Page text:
It follows the life of a Russian physician and poet who, although wedded, falls head over heels in love with a political activist’s missis.


In addition, the film also showcases the hardships that he has to endure during both the First World War and the October Revolution.


Lean’s amazing direction helps bring his sentimental side to the fore with utmost grace in this motion picture.


Aside from its detailed set designs, one should also watch it for the brilliant finale where the entire story comes together beautifully and the emotions heighten.



41. Dunkirk (2017)


Dunkirk (2017)


This unmissable war epic was a monumental cinematic achievement even for someone like Christopher Nolan who was already credited with directing several iconic modern-day blockbusters.


The staggering film tells the story of how soldiers from the British Empire, Belgium, and France try to evacuate from the town of Dunkirk during a tough battle with German forces during the Second World War.


Nolan takes the road less traveled and slices this war drama into three chapters: Air, Land, and Sea. With a back-and-forth narrative, the movie keeps everyone engaged with the claustrophobic chain of events in its screenplay.


Dunkirk relies on its haunting sound effects, cinematography, and musical core to make its way into the hearts of its viewers.



42. Aguirre, The Wrath of God (1972)


Aguirre, The Wrath of God (1972)


Director Werner Herzog’s Aguirre, The Wrath of God is not your conventional epic simply because it wasn’t filmed like one.


Instead, minimalist techniques were used to create a surreal and complex mainstream war feature that could successfully capture the extreme notion of going insane.


The story follows the merciless and insane Don Lope de Aguirre and a Spanish expedition that he leads in search of El Dorado in the 16th century.


The motion picture received favorable reviews from critics upon its theatrical release and has gone on to amass a cult international following since.



43. Glory (1989)


Glory (1989)


The screenplay of this epic historical war drama flick was based on the books ‘Lay This Laurel’ by Lincoln Kirstein and ‘One Gallant Rush’ by Peter Burchard.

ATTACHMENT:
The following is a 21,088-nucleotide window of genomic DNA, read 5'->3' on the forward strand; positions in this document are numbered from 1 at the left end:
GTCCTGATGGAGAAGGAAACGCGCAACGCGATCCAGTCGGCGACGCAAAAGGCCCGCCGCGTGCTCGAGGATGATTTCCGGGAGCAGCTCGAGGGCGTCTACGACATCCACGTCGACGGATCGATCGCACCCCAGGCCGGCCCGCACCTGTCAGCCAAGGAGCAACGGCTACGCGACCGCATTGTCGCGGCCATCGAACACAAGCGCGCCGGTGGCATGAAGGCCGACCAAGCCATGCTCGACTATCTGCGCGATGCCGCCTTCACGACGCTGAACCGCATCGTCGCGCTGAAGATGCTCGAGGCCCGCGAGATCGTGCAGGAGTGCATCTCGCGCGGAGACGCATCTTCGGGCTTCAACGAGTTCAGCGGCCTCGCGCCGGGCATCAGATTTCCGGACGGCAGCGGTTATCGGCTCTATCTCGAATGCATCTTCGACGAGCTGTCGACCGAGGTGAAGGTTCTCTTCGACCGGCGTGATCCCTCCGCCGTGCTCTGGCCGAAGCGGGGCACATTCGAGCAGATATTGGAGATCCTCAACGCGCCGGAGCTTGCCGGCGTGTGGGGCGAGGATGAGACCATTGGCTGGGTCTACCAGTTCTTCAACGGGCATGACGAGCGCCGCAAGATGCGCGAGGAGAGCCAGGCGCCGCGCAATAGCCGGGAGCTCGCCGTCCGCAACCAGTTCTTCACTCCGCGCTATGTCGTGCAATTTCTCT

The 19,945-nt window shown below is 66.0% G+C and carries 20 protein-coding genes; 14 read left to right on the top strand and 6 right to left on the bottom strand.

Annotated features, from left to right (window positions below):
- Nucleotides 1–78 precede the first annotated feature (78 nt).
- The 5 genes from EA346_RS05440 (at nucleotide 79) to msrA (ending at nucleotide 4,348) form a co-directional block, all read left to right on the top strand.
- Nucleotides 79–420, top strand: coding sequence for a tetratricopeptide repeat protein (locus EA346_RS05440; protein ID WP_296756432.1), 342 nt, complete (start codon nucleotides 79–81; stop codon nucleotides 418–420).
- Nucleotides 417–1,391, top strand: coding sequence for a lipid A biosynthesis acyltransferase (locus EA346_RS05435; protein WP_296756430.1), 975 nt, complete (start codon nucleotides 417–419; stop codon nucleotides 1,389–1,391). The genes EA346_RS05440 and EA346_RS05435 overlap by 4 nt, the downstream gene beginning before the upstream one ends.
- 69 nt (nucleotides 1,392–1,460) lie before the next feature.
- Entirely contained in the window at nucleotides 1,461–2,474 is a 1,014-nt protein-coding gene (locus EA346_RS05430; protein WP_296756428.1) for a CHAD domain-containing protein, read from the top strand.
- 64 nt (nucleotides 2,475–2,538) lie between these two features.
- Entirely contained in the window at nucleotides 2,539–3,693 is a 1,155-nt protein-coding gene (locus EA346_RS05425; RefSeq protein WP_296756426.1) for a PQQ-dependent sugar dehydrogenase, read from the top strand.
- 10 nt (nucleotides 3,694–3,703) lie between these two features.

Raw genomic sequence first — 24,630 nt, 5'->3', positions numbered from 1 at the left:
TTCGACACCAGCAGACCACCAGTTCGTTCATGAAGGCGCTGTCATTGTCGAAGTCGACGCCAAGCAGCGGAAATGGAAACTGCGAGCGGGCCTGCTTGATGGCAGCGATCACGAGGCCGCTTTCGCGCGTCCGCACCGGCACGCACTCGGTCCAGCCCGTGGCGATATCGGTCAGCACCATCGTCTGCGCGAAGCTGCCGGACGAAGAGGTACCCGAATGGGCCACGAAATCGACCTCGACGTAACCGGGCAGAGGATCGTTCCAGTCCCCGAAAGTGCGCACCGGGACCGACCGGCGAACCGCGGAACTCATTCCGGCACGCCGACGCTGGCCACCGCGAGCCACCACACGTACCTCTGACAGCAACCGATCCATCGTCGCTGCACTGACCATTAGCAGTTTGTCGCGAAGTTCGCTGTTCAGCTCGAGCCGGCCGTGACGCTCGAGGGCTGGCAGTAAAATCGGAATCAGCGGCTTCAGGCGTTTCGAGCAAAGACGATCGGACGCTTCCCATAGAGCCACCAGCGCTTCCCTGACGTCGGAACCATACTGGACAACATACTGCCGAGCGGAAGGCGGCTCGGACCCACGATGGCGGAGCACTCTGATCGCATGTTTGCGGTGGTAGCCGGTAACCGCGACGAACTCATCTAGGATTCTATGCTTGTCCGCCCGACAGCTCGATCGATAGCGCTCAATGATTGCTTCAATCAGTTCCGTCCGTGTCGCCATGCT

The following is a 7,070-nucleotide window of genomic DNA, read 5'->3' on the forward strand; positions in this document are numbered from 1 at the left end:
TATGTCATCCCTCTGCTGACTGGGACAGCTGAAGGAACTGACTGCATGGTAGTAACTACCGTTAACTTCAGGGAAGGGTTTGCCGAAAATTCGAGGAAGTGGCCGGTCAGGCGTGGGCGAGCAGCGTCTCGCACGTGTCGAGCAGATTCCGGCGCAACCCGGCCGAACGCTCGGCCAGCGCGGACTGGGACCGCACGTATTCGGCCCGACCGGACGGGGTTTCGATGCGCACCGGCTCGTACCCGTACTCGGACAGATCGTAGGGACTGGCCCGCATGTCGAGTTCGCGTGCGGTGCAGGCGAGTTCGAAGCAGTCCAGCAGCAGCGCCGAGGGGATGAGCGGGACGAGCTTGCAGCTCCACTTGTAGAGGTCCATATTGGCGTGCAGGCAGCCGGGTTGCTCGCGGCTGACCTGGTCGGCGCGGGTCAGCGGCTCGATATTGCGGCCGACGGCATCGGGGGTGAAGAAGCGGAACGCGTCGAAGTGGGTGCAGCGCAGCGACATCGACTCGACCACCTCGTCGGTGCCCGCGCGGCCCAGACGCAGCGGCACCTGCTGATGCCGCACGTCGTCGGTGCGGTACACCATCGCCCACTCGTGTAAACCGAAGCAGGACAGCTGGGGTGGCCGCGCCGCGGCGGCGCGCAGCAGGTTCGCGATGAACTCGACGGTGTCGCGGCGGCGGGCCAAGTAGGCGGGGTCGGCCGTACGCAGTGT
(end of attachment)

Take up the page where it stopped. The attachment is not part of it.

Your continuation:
The story follows the eye-opening journey of a white officer named Robert Shaw, who faces stark opposition from his colleagues and fellow officers for leading a battalion of black soldiers.


Even though the Edward Zwick-helmed feature failed to set the box office ablaze, it was nominated for 5 deserving Academy Awards.


While Matthew Broderick was lauded for his mature character projection, it was more than evident that Denzel Washington was the one who was going to have a super-successful career as a cine star following the release of the film.



44. Avatar (2009)


Avatar (2009)


Directed, written, produced, and co-edited by James Cameron, this epic science fiction feature film has been credited with incorporating quite a few subtle cultural, social, political, and religious themes in its jaw-dropping storytelling.


Our protagonist, Jake, is a paraplegic Marine who has been dispatched to the moon Pandora on an extraordinary mission.


After having reached there, he gets into a dilemma about following the orders he has been given or defending the world that he now feels is his home.


The film banks heavily on its groundbreaking array of special effects and new motion capture filming techniques to make an impact.


It is not surprising then that it went on to surpass Cameron’s own Titanic to become the highest-grossing title in the world at the time.



45. Intolerance (1916)


Intolerance (1916)


Helmed by one of cinema’s greatest pioneers D. W. Griffith, Intolerance was a dream project that aimed to showcase The Eternal Motherhood peeking at four different periods in the history of Earth; times during which the human civilization had to face the inevitable consequences of intolerance.


While the gigantic sets gave the film an edge over the other motion pictures produced at the time, it was the remarkable involvement of its cast and crew that brought this mammoth production to life.